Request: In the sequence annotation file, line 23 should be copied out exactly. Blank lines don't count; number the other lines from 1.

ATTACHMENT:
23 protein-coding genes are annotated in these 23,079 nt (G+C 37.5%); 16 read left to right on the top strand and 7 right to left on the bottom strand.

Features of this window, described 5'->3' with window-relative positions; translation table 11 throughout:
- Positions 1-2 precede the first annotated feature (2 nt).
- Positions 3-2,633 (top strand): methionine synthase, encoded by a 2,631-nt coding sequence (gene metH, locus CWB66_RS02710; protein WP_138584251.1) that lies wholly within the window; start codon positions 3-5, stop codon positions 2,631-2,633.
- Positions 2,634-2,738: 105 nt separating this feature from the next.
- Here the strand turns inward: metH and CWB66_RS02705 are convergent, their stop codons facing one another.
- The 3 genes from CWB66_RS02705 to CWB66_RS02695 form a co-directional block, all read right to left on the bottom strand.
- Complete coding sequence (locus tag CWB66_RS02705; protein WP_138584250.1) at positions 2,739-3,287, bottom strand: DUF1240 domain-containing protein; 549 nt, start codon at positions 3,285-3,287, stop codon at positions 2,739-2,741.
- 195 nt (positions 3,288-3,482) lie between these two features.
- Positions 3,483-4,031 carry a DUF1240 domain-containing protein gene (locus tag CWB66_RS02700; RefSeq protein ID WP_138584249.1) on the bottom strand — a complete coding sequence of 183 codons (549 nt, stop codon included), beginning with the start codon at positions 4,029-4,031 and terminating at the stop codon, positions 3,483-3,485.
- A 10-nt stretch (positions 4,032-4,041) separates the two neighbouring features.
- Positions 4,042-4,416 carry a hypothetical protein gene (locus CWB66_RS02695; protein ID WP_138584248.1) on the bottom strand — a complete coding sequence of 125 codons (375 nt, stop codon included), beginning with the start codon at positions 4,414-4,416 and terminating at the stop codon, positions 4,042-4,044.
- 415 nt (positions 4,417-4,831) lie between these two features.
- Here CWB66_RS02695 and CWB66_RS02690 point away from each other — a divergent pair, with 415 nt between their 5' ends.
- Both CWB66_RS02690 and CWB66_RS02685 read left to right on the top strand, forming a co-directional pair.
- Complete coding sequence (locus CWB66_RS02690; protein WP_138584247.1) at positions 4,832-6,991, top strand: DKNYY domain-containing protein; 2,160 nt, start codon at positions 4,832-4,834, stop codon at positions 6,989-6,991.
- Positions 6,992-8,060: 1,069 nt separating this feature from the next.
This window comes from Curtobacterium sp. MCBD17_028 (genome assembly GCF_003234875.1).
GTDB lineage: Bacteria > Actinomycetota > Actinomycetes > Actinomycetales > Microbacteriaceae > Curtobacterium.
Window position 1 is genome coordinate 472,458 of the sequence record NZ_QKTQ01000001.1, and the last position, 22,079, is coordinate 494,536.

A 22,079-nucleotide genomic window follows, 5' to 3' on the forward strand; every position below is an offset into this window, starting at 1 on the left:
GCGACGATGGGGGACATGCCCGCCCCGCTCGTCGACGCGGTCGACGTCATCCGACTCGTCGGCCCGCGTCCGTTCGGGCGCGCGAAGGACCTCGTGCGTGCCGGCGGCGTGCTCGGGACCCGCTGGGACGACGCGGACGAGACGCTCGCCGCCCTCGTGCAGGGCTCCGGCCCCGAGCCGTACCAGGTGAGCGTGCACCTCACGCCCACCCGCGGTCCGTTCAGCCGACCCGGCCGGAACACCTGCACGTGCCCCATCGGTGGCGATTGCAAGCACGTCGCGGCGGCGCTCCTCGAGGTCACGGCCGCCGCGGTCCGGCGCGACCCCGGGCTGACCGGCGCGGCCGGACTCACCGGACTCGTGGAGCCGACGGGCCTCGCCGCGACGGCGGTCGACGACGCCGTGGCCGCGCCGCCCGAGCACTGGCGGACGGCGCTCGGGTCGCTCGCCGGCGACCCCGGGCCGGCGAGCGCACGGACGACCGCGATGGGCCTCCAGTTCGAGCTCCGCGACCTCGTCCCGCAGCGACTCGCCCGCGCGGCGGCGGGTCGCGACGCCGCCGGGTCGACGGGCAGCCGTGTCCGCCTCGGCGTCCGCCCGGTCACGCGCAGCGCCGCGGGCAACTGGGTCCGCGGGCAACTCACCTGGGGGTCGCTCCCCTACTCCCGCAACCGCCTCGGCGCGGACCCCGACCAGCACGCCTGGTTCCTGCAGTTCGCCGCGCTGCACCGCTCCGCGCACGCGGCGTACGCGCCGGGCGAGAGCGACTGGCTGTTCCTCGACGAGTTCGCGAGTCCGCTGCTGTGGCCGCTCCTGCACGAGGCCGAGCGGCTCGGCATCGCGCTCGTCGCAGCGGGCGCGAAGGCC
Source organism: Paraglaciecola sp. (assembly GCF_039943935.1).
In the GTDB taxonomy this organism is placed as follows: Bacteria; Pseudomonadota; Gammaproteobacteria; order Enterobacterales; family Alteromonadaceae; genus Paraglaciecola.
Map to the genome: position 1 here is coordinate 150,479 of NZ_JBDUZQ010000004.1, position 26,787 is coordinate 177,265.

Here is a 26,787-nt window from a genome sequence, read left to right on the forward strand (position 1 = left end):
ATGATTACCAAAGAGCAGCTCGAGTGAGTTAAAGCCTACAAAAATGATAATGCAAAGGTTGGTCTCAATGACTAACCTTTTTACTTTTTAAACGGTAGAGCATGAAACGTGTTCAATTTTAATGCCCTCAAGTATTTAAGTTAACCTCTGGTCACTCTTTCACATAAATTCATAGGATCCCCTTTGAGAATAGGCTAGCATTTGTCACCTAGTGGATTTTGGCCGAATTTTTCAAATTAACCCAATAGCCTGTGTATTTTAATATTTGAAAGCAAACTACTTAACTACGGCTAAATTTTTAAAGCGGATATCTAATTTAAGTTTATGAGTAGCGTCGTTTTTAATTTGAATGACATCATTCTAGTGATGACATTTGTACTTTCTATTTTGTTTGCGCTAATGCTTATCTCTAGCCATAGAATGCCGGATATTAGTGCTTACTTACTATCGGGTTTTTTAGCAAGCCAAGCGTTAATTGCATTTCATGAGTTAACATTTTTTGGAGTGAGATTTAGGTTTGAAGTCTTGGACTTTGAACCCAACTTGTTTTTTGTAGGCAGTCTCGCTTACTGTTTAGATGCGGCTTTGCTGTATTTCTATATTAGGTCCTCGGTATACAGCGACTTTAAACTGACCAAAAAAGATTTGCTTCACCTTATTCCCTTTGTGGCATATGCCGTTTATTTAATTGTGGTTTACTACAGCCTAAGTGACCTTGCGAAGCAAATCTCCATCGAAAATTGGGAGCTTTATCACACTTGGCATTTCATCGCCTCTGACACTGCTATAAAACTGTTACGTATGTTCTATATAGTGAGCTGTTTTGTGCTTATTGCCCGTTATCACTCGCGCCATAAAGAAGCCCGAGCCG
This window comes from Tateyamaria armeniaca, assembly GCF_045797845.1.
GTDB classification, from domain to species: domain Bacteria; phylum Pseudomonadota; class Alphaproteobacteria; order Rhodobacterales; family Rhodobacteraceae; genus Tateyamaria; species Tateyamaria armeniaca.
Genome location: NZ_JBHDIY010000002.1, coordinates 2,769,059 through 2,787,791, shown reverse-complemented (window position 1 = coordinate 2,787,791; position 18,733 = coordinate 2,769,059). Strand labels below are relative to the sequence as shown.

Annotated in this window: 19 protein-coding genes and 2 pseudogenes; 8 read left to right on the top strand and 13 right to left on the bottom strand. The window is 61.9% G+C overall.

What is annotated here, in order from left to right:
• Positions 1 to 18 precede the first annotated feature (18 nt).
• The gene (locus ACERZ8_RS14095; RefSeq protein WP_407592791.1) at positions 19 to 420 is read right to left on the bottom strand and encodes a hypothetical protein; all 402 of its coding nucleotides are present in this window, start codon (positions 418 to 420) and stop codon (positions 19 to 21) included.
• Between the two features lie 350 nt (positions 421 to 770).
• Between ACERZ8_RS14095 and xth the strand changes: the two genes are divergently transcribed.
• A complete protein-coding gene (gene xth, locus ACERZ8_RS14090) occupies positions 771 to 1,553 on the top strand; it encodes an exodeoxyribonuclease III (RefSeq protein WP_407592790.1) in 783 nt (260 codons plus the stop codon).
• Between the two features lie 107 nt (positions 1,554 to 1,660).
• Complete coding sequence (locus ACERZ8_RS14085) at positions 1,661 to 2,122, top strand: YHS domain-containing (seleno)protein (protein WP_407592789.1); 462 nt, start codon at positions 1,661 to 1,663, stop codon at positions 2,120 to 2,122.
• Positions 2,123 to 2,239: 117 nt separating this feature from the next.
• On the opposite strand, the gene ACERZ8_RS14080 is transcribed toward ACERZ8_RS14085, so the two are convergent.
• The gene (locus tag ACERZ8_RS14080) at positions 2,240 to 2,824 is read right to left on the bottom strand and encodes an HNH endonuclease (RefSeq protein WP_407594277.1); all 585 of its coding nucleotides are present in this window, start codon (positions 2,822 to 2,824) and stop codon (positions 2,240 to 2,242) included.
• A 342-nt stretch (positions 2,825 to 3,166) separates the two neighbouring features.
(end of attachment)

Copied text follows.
Source organism: Paraglaciecola sp. (assembly GCF_039943935.1).